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Danielle Arbid

Danielle Arbid works at the heart of feelings, from one film to the next, the most recent Simple Passion (2021) based on Annie Ernaux embodies the quintessence of this. Less well-known is a more intimate, long-term filmic work entitled Ma famille libanaise. The series began with Conversations de salon I & II (2004), I give my heart a medal for letting go of you is the last chapter. This series creates a kind of episodic diary, as she feels the need to explore her relationships with those closest to her (father, mother, brothers, lovers, etc.). With no agenda and no rules other than those imposed by each film, from which she sometimes draws the threads to reveal the intimate effects of the upheavals of history. The starting point of this ninth opus is a photo intended for a lover and never sent. A real event? One assumes so, bearing in mind this phrase heard on the fly, evoking her favourite subject, this space between memory and reinvention, “until I can no longer decipher the border between projection and memory”. The tone is set and little more is revealed about this love story, announced as the premise of the film. Carried by a love of words and storytelling, Danielle Arbid opens up the recesses of her memory – from her childhood in Beirut to her exile in Paris due to the war, her relationship with her parents, her lovers… A retrospective gaze which goes round in circles, with the recurrence and digressions of a life torn to shreds. From woman to child and back again, an enchanted criss-crossing of time and identity unfolds. Of such an undertaking she thwarts the expectations, as demonstrated by the work on the very material of the images and voices. It is a paradoxical plunge for an exercise in self-construction in which her character takes shape.
(Nicolas Feodoroff)

Interview with Danielle Arbid

We’re familiar with your feature films, including the latest one based on Annie Ernaux’s Simple Passion, which came out in 2020. Je donne à mon cœur une médaille pour t’avoir oublié (I give my heart a medal for letting go of you), is a continuation of your more intimate series, focused on your nearest and dearest, aptly named Ma Famille Libanaise (My Lebanese Family). Could you retrace the origins of this long-term project?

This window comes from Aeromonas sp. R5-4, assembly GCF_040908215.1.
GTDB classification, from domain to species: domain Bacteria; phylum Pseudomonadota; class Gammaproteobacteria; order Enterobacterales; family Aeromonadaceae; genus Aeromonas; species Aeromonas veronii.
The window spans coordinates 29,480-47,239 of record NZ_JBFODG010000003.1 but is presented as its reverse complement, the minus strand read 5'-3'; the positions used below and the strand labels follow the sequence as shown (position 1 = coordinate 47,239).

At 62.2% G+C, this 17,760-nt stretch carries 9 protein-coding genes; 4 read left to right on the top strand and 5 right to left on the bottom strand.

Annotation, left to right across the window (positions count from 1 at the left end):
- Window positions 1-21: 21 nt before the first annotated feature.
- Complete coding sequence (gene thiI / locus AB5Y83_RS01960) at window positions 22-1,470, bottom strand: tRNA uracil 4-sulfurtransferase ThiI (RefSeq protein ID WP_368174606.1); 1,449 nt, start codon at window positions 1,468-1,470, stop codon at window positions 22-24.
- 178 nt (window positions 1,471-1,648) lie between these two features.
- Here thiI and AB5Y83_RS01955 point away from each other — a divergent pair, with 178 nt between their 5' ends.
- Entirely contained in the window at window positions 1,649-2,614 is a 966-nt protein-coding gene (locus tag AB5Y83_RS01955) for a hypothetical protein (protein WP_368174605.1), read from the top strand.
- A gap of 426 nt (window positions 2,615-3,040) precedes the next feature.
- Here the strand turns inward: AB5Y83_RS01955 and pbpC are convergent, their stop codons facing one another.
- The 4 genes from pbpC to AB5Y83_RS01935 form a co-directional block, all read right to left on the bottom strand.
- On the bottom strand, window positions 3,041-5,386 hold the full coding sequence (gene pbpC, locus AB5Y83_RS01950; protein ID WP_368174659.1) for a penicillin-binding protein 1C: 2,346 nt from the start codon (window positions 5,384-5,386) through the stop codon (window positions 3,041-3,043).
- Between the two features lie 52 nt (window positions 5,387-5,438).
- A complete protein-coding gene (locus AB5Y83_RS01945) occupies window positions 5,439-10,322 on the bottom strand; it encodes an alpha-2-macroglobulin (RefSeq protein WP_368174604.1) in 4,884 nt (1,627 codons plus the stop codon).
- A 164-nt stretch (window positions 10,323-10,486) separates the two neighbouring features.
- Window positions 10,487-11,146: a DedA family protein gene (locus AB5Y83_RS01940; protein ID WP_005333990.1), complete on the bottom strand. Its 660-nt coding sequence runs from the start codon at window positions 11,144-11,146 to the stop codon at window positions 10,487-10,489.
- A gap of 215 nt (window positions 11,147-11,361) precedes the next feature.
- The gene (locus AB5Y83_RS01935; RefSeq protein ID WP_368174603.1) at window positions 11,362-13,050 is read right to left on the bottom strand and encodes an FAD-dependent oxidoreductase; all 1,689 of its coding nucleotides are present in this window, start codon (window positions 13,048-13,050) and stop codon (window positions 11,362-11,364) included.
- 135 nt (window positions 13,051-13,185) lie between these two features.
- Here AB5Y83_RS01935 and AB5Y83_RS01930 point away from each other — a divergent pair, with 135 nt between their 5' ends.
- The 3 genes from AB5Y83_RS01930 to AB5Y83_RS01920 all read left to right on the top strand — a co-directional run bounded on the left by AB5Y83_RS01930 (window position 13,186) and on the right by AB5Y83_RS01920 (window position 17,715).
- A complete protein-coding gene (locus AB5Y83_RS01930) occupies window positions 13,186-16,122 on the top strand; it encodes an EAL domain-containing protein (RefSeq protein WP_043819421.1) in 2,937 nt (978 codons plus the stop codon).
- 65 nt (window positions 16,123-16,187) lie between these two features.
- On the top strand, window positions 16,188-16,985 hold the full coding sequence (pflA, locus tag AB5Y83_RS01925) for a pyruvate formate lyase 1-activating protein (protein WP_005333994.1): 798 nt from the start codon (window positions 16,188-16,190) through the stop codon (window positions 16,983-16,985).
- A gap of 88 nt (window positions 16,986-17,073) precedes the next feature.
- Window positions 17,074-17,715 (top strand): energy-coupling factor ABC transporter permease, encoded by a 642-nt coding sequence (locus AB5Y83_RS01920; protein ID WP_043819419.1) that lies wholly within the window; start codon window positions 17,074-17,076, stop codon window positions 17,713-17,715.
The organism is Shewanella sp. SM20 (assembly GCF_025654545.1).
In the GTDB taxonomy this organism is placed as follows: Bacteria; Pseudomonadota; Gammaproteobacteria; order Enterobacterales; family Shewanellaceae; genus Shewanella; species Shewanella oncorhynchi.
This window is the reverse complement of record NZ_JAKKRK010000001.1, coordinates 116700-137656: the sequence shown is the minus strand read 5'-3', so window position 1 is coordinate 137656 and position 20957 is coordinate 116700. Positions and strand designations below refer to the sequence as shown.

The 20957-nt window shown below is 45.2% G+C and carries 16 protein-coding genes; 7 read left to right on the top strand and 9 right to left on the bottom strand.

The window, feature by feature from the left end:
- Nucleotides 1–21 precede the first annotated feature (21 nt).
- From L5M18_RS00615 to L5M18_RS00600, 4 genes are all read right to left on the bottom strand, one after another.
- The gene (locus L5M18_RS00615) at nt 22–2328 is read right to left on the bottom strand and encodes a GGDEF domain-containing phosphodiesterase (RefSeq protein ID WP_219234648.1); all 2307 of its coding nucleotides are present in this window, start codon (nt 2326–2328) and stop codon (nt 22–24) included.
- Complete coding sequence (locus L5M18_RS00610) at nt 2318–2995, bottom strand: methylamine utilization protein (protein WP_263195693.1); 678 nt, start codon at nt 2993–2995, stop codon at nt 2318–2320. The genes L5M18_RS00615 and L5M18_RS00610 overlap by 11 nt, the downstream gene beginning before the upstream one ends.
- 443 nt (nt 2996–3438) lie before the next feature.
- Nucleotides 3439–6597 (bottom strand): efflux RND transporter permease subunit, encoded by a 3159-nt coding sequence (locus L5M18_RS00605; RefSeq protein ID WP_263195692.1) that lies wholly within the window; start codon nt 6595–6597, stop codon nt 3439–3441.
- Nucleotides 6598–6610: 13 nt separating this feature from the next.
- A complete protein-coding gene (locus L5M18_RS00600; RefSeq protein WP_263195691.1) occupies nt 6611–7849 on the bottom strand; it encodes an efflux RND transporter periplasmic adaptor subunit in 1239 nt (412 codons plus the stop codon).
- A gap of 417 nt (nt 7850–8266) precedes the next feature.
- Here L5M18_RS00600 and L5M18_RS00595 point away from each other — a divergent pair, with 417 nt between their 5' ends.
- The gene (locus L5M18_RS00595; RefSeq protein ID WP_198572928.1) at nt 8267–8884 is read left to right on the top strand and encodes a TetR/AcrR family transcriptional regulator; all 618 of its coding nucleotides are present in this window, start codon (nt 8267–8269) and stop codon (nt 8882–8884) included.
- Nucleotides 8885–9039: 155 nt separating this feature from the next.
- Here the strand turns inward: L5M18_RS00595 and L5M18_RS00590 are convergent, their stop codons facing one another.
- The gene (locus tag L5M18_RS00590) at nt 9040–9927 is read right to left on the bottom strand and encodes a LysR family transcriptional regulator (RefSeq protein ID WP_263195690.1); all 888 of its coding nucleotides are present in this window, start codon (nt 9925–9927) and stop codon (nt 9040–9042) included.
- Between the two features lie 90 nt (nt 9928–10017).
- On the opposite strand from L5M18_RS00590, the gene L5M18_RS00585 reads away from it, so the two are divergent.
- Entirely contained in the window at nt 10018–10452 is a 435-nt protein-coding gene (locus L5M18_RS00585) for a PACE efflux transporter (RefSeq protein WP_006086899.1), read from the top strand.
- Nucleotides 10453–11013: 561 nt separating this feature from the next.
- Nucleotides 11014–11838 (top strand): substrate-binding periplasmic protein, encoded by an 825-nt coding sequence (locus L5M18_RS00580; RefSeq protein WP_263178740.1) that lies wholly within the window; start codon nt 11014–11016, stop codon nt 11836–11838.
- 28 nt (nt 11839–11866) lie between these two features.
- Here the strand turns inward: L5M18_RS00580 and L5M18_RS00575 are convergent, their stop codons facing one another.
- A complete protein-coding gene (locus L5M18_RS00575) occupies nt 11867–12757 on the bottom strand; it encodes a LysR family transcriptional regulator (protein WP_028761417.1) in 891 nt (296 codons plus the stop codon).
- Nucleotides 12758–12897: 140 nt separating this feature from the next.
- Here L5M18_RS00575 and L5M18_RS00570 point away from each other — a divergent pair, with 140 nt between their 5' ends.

Je donne à mon cœur une médaille pour t’avoir oublié (I give my heart a medal for letting go of you) is part of this series. This is the latest one. These are films that I compose over time, in between two features. A collection that flirts with the genre in which I portray an intimate world, my beloved, distant world… There are nine now.
Nine films which I direct and often produce myself. I have also worked as director of photography, sound engineer and sometimes editor. I have shot them on various media: Super 8, mini dv, beta num, with a phone, a camera, but rarely show them.
This set of video essays that I continue to make, gives me a formal opportunity to experiment, a freedom to work on different storytelling possibilities. But above all, through them I try to reconstruct my family and Lebanon, which are fading away in my memory, like a boat on the horizon, with its wrath and beauty.
My own personal war chest…

Starting with a found photograph, you revisit an intimate episode. Why did you feel the need to do this?

There was no particular need.
Through this series of videos, I’m aware that I’m exposing my family, that I’m exposing us, in the form of confessions that are sometimes raw. And so I made my own self-portrait so that I could join this risky line-up… In these essays, I try to be as sincere as I am free and inventive.
This self-portrait is a mixture of who I am now and who I was as a child. I wanted to draw on my memories, to fill in the gaps in my memory. More pragmatically, I thought I would choose specific dates – when I was ten, eighteen, and twenty-three – dates that were significant for me.
Moreover, I often film naked people in my films, and I thought that perhaps this time I should turn the camera on myself – and thereby expose myself, because a self-portrait must be a naked, stripped back portrait. It started with a photo I took of myself, at 50, a year and a half ago, around which I created the story.

In the film you also go into the details of your childhood, your life. Why do you go back in time on this occasion?